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Dalai Lama Receives Congressional Gold Medal

17 October 2007

Congressman says leader seeks Tibetan autonomy in China, not independence

Washington -- By presenting Tenzin Gyatso, better known as the 14th Dalai Lama, with the Congressional Gold Medal, the U.S. Congress is recognizing his role as one of the world’s foremost moral and religious figures, who is using his leadership role to advocate peacefully for the cultural autonomy of the Tibetan people within China.

President Bush attended the awards ceremony October 17 at the U.S. Capitol, becoming the first sitting U.S. president to meet the Dalai Lama in public.  The ceremony is “a special one that we have in American traditions," White House spokeswoman Dana Perino said October 16. (See transcript.)

Representative Tom Lantos (Democrat from California), who chairs the House Committee on Foreign Affairs, told USINFO the Dalai Lama’s “difficult but wise position … has allowed those of us who support rights of the Tibetan people, but also support positive engagement with China, to work constructively with Beijing on the issue of Tibet.”

The Chinese government has insisted that the Dalai Lama is seeking Tibet’s independence from China.  “That is simply untrue,” Lantos said. “He seeks genuine autonomy within the borders of China, and in accordance with the Chinese Constitution.”

The decision to bestow the medal, which is the highest civilian award that the U.S. Congress can give, has been condemned by the Chinese government.  However, Lantos said it is “both the right thing and the smart thing to do,” and it provides China’s leaders “a golden opportunity to prove that they are prepared to deal on a sincere basis with His Holiness and to respect the rights of the Tibetan people” on the eve of China’s hosting of the 2008 Olympics.

“It is time for China to take the responsible next move.  I call on our Beijing friends to invite the Dalai Lama to visit China early next year to resume talks about the status of Tibet,” Lantos said.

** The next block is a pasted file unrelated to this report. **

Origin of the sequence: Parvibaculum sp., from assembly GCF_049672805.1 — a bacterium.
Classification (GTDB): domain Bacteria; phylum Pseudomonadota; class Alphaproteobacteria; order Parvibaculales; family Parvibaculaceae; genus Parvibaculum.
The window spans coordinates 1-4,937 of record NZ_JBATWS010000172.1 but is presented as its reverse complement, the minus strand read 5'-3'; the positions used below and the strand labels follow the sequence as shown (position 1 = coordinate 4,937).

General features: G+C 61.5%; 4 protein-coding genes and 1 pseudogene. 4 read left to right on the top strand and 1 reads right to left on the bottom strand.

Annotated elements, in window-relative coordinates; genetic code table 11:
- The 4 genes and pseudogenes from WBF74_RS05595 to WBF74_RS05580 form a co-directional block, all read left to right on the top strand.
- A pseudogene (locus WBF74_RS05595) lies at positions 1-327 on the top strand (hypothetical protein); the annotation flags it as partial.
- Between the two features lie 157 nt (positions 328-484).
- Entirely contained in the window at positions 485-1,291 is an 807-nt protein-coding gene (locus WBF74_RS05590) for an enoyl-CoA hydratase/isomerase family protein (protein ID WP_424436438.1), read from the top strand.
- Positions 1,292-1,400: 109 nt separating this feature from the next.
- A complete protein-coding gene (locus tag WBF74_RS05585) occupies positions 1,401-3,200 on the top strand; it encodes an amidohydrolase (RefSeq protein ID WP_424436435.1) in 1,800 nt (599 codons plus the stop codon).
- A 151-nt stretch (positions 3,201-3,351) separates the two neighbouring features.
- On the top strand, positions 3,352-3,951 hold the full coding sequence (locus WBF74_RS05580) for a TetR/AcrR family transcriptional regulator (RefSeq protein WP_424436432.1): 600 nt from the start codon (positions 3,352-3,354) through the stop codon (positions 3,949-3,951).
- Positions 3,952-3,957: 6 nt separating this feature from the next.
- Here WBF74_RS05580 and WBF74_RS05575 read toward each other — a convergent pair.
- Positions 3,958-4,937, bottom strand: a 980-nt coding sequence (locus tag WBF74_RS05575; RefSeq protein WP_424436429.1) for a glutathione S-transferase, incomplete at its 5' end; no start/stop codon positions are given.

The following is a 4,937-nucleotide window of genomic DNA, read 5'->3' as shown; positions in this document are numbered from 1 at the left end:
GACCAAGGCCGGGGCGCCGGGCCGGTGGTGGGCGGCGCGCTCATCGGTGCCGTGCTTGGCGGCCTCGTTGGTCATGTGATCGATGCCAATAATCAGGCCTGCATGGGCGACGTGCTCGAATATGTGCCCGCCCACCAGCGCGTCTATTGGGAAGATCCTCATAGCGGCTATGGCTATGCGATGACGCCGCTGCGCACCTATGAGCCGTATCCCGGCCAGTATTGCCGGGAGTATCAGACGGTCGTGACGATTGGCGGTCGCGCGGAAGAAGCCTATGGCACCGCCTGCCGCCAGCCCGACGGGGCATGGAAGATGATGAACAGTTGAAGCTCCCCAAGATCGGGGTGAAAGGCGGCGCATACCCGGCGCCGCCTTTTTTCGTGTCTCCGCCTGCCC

A House Foreign Affairs Committee staff member, speaking to USINFO on background, said it has taken decades for the Dalai Lama to achieve public recognition by U.S. officials, who had kept their distance from him for fear of upsetting the Chinese government.  The Congressional Human Rights Caucus, she said, was the first to give him a public forum in 1987, at a time when President Reagan and officials at the State Department would not see him.

Lantos, who was a founding co-chairman of the Congressional Human Rights Caucus in 1983, was one of the main forces behind awarding the Dalai Lama the Congressional Gold Medal.  He said he hopes the award will “underscore to the Chinese authorities that this is a man who is taken very seriously,” the staff member said.  The Dalai Lama is not promoting Tibetan independence, but rather the “cultural autonomy for the people within the People’s Republic of China and under their constitution.”  He also has been outspoken in his support for peaceful pro-democracy protests in Burma.

President Bush signed legislation (Public Law 109-287) on September 27, 2006, to bestow the medal to recognize the Dalai Lama’s “many enduring and outstanding contributions to peace, non-violence, human rights and religious understanding,” according to the text of the legislation.

“Over the last 20 years, the Beijing government has changed not one iota in its stance toward the Dalai Lama or toward the cause of Tibetan autonomy,” the congressional staff member said.  “The one thing that might be different now is that since China is hosting the Olympics in 2008 and is in the world spotlight, it has an opportunity to show that it has some concern for human rights” not only with regard to Tibet, but also in other areas such as the Darfur region of Sudan.

“[T]here is … a whole range of things that China could be doing to enhance its image in the eyes of the world as the Olympics approach,” the staff member said.

Legislation to award a Congressional Gold Medal must be co-sponsored by two-thirds of the membership of both the House of Representatives and the Senate before the congressional committees can consider it.  After the legislation is passed by both houses, the medal is forged specially by the U.S. Mint, which creates a unique design for each award. 

The medal first was awarded in 1776 by the Second Continental Congress to then-General George Washington during the U.S. War of Independence.  Among the award’s non-American recipients are Nelson Mandela, Mother Teresa, British Prime Minister Winston Churchill, British Prime Minister Tony Blair and former Russian dissident and Israeli Cabinet member Natan Sharansky.

For related stories, see The United States and China.

(USINFO is produced by the Bureau of International Information Programs, U.S. Department of State. Web site: http://usinfo.state.gov)



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